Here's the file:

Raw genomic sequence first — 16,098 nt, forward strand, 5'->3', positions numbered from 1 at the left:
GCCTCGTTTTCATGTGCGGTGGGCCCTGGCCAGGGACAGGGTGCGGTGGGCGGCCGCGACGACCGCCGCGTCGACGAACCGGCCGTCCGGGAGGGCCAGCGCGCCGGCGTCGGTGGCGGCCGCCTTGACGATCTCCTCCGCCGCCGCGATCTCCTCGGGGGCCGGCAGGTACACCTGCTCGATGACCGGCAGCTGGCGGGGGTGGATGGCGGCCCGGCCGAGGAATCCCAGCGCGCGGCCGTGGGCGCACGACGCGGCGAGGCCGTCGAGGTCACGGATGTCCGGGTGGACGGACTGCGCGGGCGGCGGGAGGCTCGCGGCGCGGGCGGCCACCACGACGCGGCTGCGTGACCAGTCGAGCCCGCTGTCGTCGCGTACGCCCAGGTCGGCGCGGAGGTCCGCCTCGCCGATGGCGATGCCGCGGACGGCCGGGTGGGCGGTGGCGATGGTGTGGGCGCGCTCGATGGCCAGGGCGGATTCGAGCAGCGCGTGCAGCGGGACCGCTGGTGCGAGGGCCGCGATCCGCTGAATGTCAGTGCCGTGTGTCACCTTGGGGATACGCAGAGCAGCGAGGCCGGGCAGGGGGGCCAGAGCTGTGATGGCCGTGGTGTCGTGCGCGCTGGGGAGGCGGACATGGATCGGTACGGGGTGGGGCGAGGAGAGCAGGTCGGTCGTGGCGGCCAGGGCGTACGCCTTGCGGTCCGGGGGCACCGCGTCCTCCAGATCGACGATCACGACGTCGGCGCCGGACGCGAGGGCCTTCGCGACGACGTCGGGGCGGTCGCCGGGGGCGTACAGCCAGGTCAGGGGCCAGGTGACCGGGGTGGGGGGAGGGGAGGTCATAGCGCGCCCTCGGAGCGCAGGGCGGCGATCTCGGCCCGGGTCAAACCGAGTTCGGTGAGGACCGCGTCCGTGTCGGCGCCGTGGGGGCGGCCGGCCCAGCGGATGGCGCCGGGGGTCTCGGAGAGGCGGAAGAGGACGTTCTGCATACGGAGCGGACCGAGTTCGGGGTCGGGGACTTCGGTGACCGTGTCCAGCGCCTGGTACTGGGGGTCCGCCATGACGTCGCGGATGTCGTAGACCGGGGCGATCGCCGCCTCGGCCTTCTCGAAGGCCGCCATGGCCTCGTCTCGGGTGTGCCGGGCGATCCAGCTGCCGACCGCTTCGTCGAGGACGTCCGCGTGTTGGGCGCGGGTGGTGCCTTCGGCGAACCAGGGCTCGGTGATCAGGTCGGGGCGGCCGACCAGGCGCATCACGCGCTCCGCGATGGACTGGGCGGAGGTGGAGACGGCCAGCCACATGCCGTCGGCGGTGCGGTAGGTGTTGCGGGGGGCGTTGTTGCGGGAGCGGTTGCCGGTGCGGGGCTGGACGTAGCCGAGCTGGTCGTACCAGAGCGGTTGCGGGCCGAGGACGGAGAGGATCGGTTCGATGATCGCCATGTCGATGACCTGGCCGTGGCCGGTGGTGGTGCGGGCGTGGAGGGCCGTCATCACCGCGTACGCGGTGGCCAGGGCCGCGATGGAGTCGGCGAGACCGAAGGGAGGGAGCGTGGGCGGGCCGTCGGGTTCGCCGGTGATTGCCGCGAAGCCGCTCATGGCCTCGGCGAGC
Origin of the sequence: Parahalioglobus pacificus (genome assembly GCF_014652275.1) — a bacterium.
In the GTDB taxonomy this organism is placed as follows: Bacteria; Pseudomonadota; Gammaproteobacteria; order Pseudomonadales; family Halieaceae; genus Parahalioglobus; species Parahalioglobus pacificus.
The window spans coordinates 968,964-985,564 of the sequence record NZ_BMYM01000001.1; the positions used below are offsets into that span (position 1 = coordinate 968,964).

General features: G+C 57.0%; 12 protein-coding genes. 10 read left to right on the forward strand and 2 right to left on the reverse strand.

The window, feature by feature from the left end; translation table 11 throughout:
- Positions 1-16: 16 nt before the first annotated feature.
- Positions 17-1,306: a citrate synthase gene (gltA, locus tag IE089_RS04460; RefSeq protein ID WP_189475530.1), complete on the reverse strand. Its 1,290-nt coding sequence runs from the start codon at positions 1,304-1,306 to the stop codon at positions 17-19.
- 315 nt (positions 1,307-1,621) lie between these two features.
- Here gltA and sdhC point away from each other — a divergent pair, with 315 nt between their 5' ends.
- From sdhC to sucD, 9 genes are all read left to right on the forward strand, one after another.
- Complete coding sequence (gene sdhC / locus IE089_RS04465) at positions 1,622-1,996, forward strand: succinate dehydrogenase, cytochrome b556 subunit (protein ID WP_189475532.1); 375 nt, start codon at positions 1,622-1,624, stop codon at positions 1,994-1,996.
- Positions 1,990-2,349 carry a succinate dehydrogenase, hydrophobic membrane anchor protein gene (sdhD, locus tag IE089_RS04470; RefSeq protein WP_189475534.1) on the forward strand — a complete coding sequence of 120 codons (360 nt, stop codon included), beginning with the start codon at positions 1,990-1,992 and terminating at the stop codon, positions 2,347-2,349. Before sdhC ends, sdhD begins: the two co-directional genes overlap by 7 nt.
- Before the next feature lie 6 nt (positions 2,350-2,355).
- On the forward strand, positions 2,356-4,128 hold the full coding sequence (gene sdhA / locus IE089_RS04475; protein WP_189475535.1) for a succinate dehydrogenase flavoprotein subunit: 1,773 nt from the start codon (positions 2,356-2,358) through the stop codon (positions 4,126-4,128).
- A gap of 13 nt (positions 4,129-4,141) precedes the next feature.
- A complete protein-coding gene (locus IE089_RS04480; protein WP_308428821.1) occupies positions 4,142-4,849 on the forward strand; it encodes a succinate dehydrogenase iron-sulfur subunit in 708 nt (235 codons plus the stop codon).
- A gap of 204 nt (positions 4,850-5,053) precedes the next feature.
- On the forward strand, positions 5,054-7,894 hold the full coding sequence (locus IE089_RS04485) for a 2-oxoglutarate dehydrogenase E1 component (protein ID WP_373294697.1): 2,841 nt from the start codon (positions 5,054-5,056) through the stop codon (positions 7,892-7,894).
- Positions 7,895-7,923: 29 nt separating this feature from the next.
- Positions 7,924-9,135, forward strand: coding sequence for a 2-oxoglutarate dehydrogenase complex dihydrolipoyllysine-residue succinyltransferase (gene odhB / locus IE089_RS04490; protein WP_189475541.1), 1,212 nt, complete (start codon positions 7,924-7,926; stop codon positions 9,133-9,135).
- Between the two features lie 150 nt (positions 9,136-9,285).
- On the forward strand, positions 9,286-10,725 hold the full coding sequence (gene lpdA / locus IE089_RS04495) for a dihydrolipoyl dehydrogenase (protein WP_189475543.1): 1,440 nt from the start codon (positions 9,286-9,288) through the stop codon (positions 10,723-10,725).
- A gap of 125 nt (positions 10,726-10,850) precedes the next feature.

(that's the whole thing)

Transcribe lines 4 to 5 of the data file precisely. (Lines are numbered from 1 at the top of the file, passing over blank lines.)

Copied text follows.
In the GTDB taxonomy this organism is placed as follows: Bacteria; Pseudomonadota; Gammaproteobacteria; order Pseudomonadales; family Halieaceae; genus Parahalioglobus; species Parahalioglobus pacificus.
The window spans coordinates 968,964-985,564 of the sequence record NZ_BMYM01000001.1; the positions used below are offsets into that span (position 1 = coordinate 968,964).